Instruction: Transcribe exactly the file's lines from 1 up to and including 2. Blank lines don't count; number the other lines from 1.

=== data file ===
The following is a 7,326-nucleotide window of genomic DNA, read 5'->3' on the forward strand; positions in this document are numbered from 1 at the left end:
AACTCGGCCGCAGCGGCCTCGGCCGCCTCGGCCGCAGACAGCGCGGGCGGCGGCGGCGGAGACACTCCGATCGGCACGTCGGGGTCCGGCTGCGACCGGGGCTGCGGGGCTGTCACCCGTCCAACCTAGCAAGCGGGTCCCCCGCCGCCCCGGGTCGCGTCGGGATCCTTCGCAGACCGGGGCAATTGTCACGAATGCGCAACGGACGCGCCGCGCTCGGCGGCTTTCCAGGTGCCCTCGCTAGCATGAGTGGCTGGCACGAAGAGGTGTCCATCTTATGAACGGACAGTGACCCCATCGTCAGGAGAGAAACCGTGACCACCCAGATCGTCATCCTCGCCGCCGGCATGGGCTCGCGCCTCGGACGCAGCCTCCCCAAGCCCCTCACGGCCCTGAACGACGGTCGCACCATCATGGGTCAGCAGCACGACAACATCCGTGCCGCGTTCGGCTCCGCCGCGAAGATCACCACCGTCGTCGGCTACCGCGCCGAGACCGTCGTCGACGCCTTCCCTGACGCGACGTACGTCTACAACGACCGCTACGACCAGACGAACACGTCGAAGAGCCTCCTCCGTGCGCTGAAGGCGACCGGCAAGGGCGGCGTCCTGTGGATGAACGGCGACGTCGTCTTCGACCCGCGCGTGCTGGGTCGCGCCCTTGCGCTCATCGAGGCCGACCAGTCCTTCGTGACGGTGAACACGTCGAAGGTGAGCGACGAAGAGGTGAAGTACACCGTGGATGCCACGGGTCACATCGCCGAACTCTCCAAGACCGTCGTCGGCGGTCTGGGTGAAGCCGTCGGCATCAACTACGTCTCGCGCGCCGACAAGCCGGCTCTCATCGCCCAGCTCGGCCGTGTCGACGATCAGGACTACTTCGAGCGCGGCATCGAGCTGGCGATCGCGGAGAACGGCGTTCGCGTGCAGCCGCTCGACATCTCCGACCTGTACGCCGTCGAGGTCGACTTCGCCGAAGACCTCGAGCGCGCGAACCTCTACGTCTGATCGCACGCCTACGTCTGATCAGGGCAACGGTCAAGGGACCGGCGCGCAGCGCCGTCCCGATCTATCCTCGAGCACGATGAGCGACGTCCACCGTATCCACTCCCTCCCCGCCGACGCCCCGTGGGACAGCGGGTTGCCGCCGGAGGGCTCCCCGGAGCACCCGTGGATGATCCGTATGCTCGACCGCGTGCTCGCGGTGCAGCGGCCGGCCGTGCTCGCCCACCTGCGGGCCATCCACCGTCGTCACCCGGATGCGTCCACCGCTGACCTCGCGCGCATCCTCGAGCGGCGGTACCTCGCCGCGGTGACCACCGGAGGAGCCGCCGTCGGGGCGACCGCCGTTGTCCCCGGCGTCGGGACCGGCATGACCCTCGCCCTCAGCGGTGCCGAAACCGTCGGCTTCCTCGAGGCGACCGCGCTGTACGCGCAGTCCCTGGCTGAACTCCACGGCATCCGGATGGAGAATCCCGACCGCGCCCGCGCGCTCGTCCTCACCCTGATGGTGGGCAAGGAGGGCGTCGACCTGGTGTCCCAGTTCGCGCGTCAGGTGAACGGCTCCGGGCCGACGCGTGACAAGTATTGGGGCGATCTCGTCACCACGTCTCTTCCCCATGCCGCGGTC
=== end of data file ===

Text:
The following is a 7,326-nucleotide window of genomic DNA, read 5'->3' on the forward strand; positions in this document are numbered from 1 at the left end:
AACTCGGCCGCAGCGGCCTCGGCCGCCTCGGCCGCAGACAGCGCGGGCGGCGGCGGCGGAGACACTCCGATCGGCACGTCGGGGTCCGGCTGCGACCGGGGCTGCGGGGCTGTCACCCGTCCAACCTAGCAAGCGGGTCCCCCGCCGCCCCGGGTCGCGTCGGGATCCTTCGCAGACCGGGGCAATTGTCACGAATGCGCAACGGACGCGCCGCGCTCGGCGGCTTTCCAGGTGCCCTCGCTAGCATGAGTGGCTGGCACGAAGAGGTGTCCATCTTATGAACGGACAGTGACCCCATCGTCAGGAGAGAAACCGTGACCACCCAGATCGTCATCCTCGCCGCCGGCATGGGCTCGCGCCTCGGACGCAGCCTCCCCAAGCCCCTCACGGCCCTGAACGACGGTCGCACCATCATGGGTCAGCAGCACGACAACATCCGTGCCGCGTTCGGCTCCGCCGCGAAGATCACCACCGTCGTCGGCTACCGCGCCGAGACCGTCGTCGACGCCTTCCCTGACGCGACGTACGTCTACAACGACCGCTACGACCAGACGAACACGTCGAAGAGCCTCCTCCGTGCGCTGAAGGCGACCGGCAAGGGCGGCGTCCTGTGGATGAACGGCGACGTCGTCTTCGACCCGCGCGTGCTGGGTCGCGCCCTTGCGCTCATCGAGGCCGACCAGTCCTTCGTGACGGTGAACACGTCGAAGGTGAGCGACGAAGAGGTGAAGTACACCGTGGATGCCACGGGTCACATCGCCGAACTCTCCAAGACCGTCGTCGGCGGTCTGGGTGAAGCCGTCGGCATCAACTACGTCTCGCGCGCCGACAAGCCGGCTCTCATCGCCCAGCTCGGCCGTGTCGACGATCAGGACTACTTCGAGCGCGGCATCGAGCTGGCGATCGCGGAGAACGGCGTTCGCGTGCAGCCGCTCGACATCTCCGACCTGTACGCCGTCGAGGTCGACTTCGCCGAAGACCTCGAGCGCGCGAACCTCTACGTCTGATCGCACGCCTACGTCTGATCAGGGCAACGGTCAAGGGACCGGCGCGCAGCGCCGTCCCGATCTATCCTCGAGCACGATGAGCGACGTCCACCGTATCCACTCCCTCCCCGCCGACGCCCCGTGGGACAGCGGGTTGCCGCCGGAGGGCTCCCCGGAGCACCCGTGGATGATCCGTATGCTCGACCGCGTGCTCGCGGTGCAGCGGCCGGCCGTGCTCGCCCACCTGCGGGCCATCCACCGTCGTCACCCGGATGCGTCCACCGCTGACCTCGCGCGCATCCTCGAGCGGCGGTACCTCGCCGCGGTGACCACCGGAGGAGCCGCCGTCGGGGCGACCGCCGTTGTCCCCGGCGTCGGGACCGGCATGACCCTCGCCCTCAGCGGTGCCGAAACCGTCGGCTTCCTCGAGGCGACCGCGCTGTACGCGCAGTCCCTGGCTGAACTCCACGGCATCCGGATGGAGAATCCCGACCGCGCCCGCGCGCTCGTCCTCACCCTGATGGTGGGCAAGGAGGGCGTCGACCTGGTGTCCCAGTTCGCGCGTCAGGTGAACGGCTCCGGGCCGACGCGTGACAAGTATTGGGGCGATCTCGTCACCACGTCTCTTCCCCATGCCGCGGTC